Shootout competitions have long been a staple in the Knoxville film scene—moviemaking teams are usually given a deadline (anywhere between 24 hours to seven days), a running time (usually under 10 minutes), and a theme. Then it’s a frantic race to the finish as each team attempts to produce a quality piece of work, which isn’t a simple feat in that little time. Winners typically receive bragging rights in various categories (“Best Use of Music”) and maybe a prize—and then everybody goes back to their regular jobs the next day.
But the 2015 Knoxville Film Festival’s 7-Day Shootout (Aug.12-19) is changing things up: The ultimate winner will receive a budget of $20,000 to shoot a feature-length film in Knoxville.
“This grand prize is the kind of award I’ve always wanted to provide,” says the festival’s executive director, Keith McDaniel, who originally started it as the Secret City Film Festival in 2004. “It not only encourages and facilitates independent filmmaking in Knoxville, but it also is an opportunity to showcase Knoxville as a great location for films to be made.”
The prize money is the result of a partnership between the festival and Visit Knoxville’s Film Office, which is contributing $15,000 to the kitty. The grand-prize winner will be determined by a panel of industry experts (yet to be named) after narrowing the field to five entrants who will be individually interviewed by McDaniel and Curt Willis, director of the Film Office. All the shootout competitors’ works will be screened Friday, Sept. 18, while the grand-prize winner will be announced at the Knoxville Film Festival’s awards ceremony on Saturday, Sept. 19. The victor will have one year to make a feature film based on the premise of their 7-Day Shootout short. That is, if they agree to adhere to the cash award’s conditions: The film must be no less than 80 minutes in length, be shot entirely in Knox County, and employ cast and crew (including the director/producer) who are residents of Tennessee, with 70 percent of the crew living in Knox County. Willis and McDaniel will also serve as executive producers on the production.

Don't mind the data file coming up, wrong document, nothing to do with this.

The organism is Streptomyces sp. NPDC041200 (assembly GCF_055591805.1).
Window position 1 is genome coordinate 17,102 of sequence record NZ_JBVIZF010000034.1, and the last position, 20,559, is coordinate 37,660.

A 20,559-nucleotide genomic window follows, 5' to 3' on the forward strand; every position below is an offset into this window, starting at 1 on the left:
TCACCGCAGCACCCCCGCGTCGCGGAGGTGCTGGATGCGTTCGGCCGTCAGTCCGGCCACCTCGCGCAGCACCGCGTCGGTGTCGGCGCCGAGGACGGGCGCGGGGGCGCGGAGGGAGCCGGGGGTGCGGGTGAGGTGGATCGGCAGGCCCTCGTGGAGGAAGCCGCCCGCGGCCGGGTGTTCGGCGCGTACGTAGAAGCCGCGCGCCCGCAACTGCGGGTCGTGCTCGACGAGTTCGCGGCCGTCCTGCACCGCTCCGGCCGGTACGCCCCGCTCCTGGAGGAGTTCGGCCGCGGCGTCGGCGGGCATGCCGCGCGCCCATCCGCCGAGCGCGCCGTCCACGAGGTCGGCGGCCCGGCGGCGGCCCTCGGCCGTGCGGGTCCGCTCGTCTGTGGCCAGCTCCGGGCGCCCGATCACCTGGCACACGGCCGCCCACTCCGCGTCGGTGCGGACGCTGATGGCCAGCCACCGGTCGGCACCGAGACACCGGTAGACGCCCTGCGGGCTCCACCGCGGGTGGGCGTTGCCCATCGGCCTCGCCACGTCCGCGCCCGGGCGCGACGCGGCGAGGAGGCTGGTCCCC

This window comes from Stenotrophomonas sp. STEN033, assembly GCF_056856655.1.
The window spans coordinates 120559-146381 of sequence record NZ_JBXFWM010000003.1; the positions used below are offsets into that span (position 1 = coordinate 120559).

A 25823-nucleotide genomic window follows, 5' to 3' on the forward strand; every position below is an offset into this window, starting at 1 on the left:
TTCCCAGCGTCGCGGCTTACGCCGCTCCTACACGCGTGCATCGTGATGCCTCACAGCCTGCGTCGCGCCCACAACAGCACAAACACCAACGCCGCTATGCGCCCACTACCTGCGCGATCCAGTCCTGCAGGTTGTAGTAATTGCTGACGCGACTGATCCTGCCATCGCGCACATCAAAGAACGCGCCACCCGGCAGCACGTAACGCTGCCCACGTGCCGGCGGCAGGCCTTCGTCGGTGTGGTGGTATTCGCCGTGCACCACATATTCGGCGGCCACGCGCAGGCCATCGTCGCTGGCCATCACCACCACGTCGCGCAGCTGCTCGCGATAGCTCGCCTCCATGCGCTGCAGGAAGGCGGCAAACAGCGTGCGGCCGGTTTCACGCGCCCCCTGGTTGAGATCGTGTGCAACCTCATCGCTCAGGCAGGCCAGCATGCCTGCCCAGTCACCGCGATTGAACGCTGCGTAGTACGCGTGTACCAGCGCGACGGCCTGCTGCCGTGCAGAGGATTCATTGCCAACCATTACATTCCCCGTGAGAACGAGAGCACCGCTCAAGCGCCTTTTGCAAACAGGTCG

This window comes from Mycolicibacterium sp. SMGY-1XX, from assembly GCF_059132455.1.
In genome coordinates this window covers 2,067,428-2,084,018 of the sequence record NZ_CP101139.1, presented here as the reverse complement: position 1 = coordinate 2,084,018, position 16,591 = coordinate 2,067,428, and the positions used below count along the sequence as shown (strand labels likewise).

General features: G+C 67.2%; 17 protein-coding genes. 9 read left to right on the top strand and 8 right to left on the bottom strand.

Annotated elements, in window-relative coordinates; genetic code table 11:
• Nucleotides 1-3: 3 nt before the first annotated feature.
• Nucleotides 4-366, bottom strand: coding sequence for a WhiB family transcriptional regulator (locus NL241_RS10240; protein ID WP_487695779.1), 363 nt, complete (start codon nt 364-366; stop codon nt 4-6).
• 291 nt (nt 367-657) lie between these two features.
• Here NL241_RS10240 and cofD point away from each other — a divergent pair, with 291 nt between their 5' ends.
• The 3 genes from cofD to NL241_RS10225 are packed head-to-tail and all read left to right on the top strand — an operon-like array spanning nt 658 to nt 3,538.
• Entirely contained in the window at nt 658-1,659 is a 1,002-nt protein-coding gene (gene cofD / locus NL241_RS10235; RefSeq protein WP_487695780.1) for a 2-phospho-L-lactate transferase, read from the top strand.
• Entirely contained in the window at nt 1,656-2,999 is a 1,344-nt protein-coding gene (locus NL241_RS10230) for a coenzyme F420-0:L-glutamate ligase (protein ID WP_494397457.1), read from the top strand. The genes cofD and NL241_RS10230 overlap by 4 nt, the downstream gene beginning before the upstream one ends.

The ultimate goal of the contest is to create a true Knoxville film production, from start to finish, while also giving local aspiring filmmakers a substantial assist.
“We couldn’t be more excited to provide a talented filmmaker with an opportunity to ‘show their stuff,'” McDaniel says. “I know $20,000 may not seem like a lot of money to make a feature film, but you should see what these folks do with little to no money!”
This is the seventh year for the 7-Day Shootout, and previous editions helped advance local filmmakers as well, with $1,000 prizes in some categories and the top prize of a Blackmagic 4K digital camera last year. Some of the entries have even gone on to win further accolades—2012’s Best Film winner, Best Friends, went on to win Best Short Film at the Carrboro Film Festival in North Carolina, and about a dozen other entries are featured in Comcast’s Xfinity channel, Film Festival Collective. This film-budget grand prize will take the competition to a new level, says Garrett Thomson, who manages Dogwood Arts’ production of the Knoxville Film Festival.
“I think this gives someone who might just do this as a hobby an opportunity to really take a stab at something much bigger,” Thomson says. “We’re going to be following along with our socials on this throughout the year, kind of updating fans, so next year they’ll have a large audience to launch this from. This could potentially give someone legs to start a career.”
There will be a total of 30 teams competing in the 7-Day Shootout; currently, 20 of those slots have been filled. To apply, go to knoxvillefilmfestival.com.
The finished film will be screened at the 2016 Knoxville Film Festival. This year’s festival runs Sept. 17 through 20 at Regal Downtown West Cinema 8. Look for a schedule of events and films to be announced in August.
Editor Coury Turczyn guided Knoxville's alt weekly, Metro Pulse, through two eras, first as managing editor (and later executive editor) from 1992 to 2000, then as editor-in-chief from 2007 to 2014. He's also worked as a Web editor at CNET, the erstwhile G4 cable network, and HGTV.
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